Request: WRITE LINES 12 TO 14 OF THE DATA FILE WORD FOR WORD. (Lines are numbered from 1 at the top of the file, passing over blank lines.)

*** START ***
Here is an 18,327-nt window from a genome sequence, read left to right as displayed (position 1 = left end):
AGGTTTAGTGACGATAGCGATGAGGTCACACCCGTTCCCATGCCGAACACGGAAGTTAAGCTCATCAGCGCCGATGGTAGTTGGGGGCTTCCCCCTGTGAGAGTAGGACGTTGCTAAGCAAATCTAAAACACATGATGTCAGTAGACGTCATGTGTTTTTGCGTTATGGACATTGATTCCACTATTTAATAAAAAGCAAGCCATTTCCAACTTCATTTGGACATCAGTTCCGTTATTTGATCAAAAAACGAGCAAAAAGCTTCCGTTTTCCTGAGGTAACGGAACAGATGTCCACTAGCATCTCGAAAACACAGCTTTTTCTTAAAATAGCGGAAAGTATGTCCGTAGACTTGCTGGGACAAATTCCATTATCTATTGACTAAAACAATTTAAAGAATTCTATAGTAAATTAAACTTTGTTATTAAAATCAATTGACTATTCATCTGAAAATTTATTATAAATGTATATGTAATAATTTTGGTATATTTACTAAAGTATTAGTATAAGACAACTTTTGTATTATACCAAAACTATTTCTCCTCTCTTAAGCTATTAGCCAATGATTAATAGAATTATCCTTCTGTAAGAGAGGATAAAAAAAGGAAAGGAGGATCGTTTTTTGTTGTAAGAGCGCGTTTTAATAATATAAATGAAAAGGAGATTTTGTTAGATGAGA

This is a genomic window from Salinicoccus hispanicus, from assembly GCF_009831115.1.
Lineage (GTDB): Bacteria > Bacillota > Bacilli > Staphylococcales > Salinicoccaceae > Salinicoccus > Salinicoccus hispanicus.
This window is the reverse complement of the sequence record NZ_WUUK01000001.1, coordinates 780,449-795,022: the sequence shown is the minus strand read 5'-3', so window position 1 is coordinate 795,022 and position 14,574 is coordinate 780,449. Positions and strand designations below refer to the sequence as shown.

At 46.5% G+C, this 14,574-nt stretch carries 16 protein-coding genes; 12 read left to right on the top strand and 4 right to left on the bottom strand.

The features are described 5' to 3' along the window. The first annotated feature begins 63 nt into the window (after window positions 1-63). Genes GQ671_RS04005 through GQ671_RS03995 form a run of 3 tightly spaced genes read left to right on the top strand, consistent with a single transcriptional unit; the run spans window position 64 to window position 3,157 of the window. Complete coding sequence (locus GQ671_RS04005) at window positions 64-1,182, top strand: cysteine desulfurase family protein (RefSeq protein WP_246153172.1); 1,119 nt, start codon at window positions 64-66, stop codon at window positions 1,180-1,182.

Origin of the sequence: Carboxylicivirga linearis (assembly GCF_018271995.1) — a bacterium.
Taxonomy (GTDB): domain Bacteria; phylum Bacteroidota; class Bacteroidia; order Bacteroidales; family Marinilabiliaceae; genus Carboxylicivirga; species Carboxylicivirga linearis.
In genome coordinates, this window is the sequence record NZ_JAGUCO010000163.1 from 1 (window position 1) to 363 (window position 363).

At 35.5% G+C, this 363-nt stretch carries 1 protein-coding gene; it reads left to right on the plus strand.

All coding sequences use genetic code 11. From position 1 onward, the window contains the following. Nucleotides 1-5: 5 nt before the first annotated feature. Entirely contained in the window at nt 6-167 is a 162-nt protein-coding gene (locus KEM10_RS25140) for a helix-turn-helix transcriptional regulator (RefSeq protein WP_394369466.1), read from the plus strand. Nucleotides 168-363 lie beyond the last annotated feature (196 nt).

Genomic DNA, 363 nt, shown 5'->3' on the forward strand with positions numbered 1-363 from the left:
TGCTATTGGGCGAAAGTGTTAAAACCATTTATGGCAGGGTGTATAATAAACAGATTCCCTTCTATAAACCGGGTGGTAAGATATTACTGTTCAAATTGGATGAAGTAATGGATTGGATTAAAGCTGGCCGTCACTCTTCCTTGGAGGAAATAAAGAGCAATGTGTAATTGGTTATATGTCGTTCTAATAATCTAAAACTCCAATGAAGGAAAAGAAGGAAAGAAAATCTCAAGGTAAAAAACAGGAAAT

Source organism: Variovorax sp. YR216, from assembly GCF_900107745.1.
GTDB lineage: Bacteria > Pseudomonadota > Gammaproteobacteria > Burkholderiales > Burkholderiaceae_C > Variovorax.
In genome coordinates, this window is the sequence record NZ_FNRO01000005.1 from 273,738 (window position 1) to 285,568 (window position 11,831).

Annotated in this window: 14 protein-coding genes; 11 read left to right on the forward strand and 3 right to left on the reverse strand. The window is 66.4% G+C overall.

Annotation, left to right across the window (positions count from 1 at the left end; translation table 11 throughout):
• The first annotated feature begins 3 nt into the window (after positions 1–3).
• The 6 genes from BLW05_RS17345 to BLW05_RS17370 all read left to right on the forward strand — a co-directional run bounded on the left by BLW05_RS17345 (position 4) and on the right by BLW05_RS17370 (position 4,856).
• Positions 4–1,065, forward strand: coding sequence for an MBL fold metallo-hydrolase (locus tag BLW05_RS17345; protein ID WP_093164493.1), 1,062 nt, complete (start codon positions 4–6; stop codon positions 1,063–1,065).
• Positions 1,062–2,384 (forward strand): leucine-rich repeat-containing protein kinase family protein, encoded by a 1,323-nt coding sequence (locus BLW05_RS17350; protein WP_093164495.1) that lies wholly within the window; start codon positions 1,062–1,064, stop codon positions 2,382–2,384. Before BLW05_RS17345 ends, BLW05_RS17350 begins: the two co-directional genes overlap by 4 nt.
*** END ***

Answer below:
All coding sequences use genetic code 11. From position 1 onward, the window contains the following. Nucleotides 1-5: 5 nt before the first annotated feature. Entirely contained in the window at nt 6-167 is a 162-nt protein-coding gene (locus KEM10_RS25140) for a helix-turn-helix transcriptional regulator (RefSeq protein WP_394369466.1), read from the plus strand. Nucleotides 168-363 lie beyond the last annotated feature (196 nt).

Genomic DNA, 363 nt, shown 5'->3' on the forward strand with positions numbered 1-363 from the left:
TGCTATTGGGCGAAAGTGTTAAAACCATTTATGGCAGGGTGTATAATAAACAGATTCCCTTCTATAAACCGGGTGGTAAGATATTACTGTTCAAATTGGATGAAGTAATGGATTGGATTAAAGCTGGCCGTCACTCTTCCTTGGAGGAAATAAAGAGCAATGTGTAATTGGTTATATGTCGTTCTAATAATCTAAAACTCCAATGAAGGAAAAGAAGGAAAGAAAATCTCAAGGTAAAAAACAGGAAAT